Out of the anguish of his soul he shall see and be satisfied; by his knowledge shall the righteous one, my servant, make many to be accounted righteous, and he shall bear their iniquities. (Yeshayahu/Isaiah 53:11)

But it is not until the final chapter of Isaiah, chapter 66, that we see God’s remarkable pronouncement:

But this is the one to whom I will look: he who is humble and contrite in spirit and trembles at my word. He who slaughters an ox is like one who kills a man; he who sacrifices a lamb, like one who breaks a dog’s neck; he who presents a grain offering, like one who offers pig’s blood; he who makes a memorial offering of frankincense, like one who blesses an idol. These have chosen their own ways, and their soul delights in their abominations. (Yeshayahu/Isaiah 66:2-3)

God speaks of a sacrificial system made redundant. An offering at the altar equivalent to murdering a man or breaking a dog’s neck or say a bucket of pigs blood. Need we say anymore? But why is there no need for sacrifices? Because the problem of sin has been resolved. The death of Messiah is the ultimate and final atonement for sins, past, present and future. Isaiah foretold those who listen to God will be his people. It is Jewish people who listen to Jesus who will be his.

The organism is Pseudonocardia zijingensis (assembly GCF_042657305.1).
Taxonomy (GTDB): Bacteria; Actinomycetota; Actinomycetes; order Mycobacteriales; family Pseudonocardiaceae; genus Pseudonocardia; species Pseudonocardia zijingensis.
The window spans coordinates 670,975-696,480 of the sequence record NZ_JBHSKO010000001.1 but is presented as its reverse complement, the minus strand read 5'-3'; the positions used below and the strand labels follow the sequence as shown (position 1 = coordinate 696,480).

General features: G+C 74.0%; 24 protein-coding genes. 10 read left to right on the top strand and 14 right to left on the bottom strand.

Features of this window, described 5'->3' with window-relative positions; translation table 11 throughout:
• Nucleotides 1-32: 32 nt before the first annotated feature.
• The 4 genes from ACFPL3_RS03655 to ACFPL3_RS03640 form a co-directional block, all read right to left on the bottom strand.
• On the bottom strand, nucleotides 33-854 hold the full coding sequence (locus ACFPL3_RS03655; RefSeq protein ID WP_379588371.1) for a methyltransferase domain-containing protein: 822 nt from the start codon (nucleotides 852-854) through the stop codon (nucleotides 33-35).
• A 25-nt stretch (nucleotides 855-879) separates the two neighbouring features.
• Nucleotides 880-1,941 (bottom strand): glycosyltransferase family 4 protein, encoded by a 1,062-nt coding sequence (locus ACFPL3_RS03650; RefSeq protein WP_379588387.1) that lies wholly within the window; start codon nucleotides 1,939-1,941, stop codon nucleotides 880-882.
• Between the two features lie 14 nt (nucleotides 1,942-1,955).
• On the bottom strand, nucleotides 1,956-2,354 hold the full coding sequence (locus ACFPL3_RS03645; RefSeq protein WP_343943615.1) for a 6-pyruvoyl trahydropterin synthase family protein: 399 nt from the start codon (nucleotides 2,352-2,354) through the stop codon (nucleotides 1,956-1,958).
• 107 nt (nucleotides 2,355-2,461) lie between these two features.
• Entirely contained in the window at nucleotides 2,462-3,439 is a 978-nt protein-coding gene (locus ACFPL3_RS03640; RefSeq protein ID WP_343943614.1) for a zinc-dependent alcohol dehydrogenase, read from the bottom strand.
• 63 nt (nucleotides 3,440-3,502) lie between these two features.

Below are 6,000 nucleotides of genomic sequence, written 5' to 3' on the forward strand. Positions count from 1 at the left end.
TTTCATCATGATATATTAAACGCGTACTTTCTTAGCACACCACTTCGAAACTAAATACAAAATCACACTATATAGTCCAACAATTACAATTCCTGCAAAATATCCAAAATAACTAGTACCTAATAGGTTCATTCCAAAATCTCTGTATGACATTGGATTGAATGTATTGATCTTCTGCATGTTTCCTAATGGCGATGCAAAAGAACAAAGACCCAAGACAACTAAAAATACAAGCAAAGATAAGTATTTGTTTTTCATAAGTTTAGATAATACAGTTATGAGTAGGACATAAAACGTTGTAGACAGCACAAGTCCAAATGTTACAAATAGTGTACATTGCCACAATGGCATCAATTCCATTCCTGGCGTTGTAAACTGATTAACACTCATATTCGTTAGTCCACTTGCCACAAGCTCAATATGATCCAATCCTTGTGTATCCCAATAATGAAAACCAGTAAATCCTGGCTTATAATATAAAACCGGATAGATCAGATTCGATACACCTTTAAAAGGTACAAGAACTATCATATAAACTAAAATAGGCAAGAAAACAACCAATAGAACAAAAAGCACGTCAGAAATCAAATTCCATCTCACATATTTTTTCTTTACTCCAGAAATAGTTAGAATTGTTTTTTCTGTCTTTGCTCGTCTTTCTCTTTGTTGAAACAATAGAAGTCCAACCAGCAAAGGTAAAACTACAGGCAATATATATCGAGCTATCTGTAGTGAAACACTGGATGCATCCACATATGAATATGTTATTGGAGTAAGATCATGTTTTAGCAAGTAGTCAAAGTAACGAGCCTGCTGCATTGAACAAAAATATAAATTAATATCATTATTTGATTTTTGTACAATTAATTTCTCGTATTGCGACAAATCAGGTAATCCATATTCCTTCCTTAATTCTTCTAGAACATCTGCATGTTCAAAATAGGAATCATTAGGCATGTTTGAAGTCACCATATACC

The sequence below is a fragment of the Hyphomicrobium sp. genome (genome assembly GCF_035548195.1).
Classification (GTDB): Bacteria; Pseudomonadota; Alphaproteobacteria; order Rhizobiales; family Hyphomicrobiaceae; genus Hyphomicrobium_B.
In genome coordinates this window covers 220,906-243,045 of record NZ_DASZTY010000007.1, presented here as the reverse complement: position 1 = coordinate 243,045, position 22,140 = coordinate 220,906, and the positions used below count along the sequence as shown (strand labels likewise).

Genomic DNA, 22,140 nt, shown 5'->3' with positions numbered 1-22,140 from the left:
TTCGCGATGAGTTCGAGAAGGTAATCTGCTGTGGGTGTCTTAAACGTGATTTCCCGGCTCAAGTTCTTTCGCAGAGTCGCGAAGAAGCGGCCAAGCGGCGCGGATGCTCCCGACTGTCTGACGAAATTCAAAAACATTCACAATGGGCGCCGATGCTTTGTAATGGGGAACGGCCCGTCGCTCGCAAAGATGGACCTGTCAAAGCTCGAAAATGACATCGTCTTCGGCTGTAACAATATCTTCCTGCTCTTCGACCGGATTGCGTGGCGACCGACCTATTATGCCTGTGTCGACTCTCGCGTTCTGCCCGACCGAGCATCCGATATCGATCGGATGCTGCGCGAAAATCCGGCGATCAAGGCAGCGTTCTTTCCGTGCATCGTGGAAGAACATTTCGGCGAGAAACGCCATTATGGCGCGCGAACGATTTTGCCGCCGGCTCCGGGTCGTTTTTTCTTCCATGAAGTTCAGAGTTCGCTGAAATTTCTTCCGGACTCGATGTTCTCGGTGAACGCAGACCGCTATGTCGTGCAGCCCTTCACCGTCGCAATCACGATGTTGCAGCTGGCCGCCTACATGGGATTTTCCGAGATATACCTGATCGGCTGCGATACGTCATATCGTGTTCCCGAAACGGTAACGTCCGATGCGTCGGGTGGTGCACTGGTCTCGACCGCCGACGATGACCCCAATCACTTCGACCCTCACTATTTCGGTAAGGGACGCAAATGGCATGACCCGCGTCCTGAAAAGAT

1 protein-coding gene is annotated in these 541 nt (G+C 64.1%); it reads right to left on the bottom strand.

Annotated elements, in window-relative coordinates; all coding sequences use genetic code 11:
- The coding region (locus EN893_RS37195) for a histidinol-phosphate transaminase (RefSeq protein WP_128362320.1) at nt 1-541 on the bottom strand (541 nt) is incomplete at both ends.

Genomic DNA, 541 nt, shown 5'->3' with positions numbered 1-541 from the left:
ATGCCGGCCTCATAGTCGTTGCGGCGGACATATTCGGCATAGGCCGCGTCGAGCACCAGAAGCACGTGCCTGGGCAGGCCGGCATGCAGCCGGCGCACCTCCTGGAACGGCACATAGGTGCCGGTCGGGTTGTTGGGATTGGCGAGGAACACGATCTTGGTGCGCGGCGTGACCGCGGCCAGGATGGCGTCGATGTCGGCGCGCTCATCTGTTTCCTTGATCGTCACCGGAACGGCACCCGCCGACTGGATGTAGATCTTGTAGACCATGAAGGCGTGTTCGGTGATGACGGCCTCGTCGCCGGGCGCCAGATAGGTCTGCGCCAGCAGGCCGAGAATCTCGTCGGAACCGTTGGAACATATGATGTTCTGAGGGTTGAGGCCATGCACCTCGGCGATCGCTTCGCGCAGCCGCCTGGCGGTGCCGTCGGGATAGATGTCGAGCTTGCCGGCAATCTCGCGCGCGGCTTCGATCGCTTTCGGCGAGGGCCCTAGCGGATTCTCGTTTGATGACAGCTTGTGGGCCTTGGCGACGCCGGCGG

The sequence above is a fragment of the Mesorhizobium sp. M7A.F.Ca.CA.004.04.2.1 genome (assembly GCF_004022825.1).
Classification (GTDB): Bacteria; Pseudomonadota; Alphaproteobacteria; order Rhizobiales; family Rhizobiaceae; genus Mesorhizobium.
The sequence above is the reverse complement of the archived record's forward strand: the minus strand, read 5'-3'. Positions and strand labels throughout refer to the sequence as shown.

Now, if you’re thinking no man can die for another man’s sins you’d be right, but you’d be wrong to dismiss Yeshua. Why? Because God’s exalted servant voluntarily and successfully lays down his life for the sins of others:

Therefore I will divide him a portion with the many, and he shall divide the spoil with the strong, because he poured out his soul to death and was numbered with the transgressors; yet he bore the sin of many, and makes intercession for the transgressors. (Yeshayahu/Isaiah 53:12)

It means he cannot be just a man, and indeed Yeshua is not. He is the eternal Son of God and our eternal High Priest.

In the days of Korach God intervened and every man in the rebellion was killed, but in the days of Yeshua, God allowed his enemies to kill his High Priest:

He was despised and rejected by men, a man of sorrows and acquainted with grief; and as one from whom men hide their faces he was despised, and we esteemed him not. Surely he has borne our griefs and carried our sorrows; yet we esteemed him stricken, smitten by God, and afflicted. (Yeshayahu/Isaiah 53:3-4)

Interested in finding about more about the greatest High Priest? Give us a call – we’d love to introduce you to Him!

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Mediating Peace